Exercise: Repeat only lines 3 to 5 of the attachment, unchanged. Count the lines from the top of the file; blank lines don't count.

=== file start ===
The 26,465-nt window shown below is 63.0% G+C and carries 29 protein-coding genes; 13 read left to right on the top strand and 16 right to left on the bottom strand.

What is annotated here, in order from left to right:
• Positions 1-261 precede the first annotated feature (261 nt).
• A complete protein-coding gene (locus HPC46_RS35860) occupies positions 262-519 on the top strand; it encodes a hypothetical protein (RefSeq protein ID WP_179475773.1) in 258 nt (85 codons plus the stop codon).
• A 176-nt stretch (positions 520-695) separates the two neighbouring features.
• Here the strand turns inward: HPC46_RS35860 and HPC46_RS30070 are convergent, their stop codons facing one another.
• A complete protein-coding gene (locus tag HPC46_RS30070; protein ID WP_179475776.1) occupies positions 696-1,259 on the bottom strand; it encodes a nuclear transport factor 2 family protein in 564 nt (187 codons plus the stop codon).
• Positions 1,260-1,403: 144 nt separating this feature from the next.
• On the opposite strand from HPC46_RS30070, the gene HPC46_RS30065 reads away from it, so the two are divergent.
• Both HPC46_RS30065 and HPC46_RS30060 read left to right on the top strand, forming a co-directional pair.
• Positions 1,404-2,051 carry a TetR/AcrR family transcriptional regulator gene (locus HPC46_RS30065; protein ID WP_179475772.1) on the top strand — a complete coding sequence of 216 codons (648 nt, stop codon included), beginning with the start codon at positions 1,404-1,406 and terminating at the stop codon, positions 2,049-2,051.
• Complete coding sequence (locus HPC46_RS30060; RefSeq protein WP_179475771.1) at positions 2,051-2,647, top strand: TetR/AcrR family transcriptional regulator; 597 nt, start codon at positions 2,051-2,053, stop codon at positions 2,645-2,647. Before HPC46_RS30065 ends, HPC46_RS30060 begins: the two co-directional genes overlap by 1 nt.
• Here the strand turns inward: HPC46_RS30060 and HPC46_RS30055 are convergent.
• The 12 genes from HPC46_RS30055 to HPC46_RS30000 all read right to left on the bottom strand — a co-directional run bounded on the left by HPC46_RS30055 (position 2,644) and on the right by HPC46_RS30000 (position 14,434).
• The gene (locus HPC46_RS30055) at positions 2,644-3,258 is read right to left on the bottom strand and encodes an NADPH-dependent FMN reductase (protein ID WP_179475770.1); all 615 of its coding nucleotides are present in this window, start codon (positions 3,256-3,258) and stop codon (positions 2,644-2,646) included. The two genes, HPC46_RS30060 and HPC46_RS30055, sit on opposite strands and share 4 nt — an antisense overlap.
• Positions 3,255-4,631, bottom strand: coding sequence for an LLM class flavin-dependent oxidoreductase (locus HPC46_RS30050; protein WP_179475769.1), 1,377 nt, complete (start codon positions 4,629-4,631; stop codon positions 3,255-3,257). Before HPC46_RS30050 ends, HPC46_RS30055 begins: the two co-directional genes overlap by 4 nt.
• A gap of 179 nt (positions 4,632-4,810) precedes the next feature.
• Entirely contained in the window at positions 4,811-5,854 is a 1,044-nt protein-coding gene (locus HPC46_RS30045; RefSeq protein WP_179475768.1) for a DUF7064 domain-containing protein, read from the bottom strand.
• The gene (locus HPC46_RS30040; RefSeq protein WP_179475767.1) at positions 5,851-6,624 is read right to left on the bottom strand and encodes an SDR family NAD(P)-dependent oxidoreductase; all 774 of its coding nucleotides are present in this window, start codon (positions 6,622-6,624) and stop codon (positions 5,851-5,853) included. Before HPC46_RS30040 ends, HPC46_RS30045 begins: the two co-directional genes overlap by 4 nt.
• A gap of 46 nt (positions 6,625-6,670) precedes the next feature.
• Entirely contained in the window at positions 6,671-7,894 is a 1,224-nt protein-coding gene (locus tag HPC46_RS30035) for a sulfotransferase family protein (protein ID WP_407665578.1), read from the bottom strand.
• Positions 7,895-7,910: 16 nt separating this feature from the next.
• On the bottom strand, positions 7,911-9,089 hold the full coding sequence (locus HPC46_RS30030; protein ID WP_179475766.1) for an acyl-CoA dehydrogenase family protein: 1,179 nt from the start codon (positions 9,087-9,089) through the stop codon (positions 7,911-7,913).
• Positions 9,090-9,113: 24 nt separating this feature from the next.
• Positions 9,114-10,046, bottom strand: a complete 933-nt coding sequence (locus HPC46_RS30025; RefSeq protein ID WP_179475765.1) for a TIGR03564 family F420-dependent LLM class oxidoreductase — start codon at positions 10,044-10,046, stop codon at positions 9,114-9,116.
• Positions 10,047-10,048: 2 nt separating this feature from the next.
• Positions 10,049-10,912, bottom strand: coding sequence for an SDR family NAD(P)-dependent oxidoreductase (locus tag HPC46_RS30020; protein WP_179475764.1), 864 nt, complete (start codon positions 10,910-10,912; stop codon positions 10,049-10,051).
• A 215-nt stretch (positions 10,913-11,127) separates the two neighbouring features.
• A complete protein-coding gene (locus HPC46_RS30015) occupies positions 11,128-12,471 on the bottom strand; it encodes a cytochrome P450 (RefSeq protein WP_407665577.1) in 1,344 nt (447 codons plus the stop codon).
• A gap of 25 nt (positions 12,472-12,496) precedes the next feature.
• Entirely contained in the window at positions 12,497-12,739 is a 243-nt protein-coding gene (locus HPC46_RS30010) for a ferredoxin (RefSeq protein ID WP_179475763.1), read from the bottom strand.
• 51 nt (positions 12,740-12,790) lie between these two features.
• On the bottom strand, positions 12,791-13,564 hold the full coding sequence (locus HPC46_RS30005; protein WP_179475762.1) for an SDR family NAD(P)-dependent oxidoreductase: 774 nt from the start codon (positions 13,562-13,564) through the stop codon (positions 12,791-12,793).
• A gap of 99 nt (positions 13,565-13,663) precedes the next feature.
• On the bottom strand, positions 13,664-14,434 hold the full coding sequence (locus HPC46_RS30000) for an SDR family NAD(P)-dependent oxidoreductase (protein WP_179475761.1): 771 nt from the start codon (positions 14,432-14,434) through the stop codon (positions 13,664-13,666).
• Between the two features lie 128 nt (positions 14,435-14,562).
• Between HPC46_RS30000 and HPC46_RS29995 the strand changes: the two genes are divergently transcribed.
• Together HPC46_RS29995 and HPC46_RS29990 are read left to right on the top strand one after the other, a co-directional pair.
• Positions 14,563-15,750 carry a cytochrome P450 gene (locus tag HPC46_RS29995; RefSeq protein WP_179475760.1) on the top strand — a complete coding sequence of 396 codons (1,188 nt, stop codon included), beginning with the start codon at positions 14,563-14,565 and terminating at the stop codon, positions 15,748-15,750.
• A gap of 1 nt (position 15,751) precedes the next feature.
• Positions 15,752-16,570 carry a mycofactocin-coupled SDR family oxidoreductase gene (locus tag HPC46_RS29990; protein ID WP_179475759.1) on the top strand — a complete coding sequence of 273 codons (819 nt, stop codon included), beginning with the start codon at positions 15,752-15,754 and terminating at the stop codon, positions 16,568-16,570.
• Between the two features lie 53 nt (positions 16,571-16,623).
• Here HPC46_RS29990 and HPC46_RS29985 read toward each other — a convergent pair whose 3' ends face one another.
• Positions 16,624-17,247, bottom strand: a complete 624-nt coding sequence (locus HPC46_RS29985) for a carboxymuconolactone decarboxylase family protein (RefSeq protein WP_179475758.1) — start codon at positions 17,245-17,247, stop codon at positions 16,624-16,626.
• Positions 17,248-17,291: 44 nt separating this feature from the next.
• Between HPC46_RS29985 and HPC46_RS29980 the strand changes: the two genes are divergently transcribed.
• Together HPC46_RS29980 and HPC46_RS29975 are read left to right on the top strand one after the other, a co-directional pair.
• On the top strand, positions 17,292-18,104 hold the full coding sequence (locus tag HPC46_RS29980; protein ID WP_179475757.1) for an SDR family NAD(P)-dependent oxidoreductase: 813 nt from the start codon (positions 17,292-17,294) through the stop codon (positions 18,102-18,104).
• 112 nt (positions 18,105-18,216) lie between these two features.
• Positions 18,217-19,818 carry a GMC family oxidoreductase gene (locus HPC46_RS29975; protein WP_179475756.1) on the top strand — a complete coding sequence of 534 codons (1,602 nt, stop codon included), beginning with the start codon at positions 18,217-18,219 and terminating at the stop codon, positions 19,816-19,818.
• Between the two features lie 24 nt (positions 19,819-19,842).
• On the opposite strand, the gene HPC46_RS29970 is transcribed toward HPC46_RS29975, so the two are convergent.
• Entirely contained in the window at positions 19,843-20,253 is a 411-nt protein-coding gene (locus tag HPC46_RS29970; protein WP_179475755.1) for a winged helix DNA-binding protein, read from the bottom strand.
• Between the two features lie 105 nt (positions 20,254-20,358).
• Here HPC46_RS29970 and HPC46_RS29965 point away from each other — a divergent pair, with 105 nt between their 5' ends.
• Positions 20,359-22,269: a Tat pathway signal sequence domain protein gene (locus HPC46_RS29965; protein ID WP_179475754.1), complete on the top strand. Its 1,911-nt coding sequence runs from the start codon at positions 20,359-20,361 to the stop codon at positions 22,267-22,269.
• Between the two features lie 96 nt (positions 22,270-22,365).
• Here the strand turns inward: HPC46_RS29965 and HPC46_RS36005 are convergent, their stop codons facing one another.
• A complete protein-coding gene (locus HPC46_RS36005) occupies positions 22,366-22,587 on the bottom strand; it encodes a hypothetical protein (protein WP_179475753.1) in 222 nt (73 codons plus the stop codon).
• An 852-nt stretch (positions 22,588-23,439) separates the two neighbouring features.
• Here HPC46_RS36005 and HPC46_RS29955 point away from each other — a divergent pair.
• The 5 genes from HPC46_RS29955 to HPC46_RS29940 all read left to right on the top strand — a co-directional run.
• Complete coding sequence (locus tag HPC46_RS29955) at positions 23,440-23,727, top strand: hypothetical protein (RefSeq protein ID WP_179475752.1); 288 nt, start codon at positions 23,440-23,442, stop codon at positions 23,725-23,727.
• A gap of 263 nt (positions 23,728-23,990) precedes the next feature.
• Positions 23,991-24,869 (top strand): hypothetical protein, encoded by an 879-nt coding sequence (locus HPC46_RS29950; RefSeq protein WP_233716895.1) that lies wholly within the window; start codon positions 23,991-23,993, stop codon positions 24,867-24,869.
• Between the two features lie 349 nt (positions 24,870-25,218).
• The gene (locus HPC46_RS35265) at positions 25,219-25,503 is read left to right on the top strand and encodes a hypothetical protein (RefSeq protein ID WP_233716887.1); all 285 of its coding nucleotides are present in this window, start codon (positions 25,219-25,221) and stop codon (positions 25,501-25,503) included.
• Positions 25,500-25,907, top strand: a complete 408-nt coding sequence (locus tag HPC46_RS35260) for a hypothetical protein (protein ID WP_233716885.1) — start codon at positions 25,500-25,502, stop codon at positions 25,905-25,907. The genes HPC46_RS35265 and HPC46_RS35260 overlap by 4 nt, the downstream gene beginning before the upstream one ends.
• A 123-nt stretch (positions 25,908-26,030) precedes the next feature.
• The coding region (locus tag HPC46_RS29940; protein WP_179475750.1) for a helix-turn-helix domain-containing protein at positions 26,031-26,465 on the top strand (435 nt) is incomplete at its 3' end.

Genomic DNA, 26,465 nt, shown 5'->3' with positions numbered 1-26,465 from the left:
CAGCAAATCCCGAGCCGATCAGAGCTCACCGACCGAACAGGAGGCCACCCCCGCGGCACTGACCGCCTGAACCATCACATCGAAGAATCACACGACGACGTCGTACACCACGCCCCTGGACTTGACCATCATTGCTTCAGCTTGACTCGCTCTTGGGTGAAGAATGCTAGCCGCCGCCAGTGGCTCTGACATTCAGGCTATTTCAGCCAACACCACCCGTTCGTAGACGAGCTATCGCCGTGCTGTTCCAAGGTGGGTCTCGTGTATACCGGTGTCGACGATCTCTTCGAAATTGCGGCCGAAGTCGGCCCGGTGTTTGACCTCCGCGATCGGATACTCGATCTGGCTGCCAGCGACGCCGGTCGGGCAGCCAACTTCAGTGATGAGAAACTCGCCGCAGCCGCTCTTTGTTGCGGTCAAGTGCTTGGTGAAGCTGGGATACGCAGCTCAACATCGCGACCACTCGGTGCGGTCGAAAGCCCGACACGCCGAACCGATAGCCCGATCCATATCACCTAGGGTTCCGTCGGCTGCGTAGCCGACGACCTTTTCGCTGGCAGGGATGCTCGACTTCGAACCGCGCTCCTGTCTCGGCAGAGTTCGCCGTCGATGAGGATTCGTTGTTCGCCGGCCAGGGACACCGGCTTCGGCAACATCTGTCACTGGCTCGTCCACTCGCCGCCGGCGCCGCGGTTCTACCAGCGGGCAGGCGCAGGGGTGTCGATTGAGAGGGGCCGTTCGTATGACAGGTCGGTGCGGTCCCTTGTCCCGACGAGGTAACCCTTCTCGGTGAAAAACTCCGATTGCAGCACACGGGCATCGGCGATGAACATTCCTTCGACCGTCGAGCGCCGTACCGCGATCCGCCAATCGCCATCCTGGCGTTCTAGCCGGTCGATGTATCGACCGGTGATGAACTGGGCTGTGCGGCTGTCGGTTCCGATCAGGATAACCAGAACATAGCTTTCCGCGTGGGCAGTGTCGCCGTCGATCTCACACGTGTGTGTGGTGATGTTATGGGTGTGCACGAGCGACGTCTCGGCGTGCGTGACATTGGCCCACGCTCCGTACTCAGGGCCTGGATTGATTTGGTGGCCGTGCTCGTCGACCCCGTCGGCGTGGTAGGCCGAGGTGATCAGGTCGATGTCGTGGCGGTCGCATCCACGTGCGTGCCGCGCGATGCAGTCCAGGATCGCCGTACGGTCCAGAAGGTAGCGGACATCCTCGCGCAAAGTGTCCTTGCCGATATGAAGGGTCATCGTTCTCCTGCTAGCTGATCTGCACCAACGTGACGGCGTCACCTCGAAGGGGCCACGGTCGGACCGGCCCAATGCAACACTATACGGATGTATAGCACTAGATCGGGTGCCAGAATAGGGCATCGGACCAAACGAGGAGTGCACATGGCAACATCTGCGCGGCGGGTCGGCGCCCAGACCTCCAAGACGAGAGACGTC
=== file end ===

• Positions 1-261 precede the first annotated feature (261 nt).
• A complete protein-coding gene (locus HPC46_RS35860) occupies positions 262-519 on the top strand; it encodes a hypothetical protein (RefSeq protein ID WP_179475773.1) in 258 nt (85 codons plus the stop codon).
• A 176-nt stretch (positions 520-695) separates the two neighbouring features.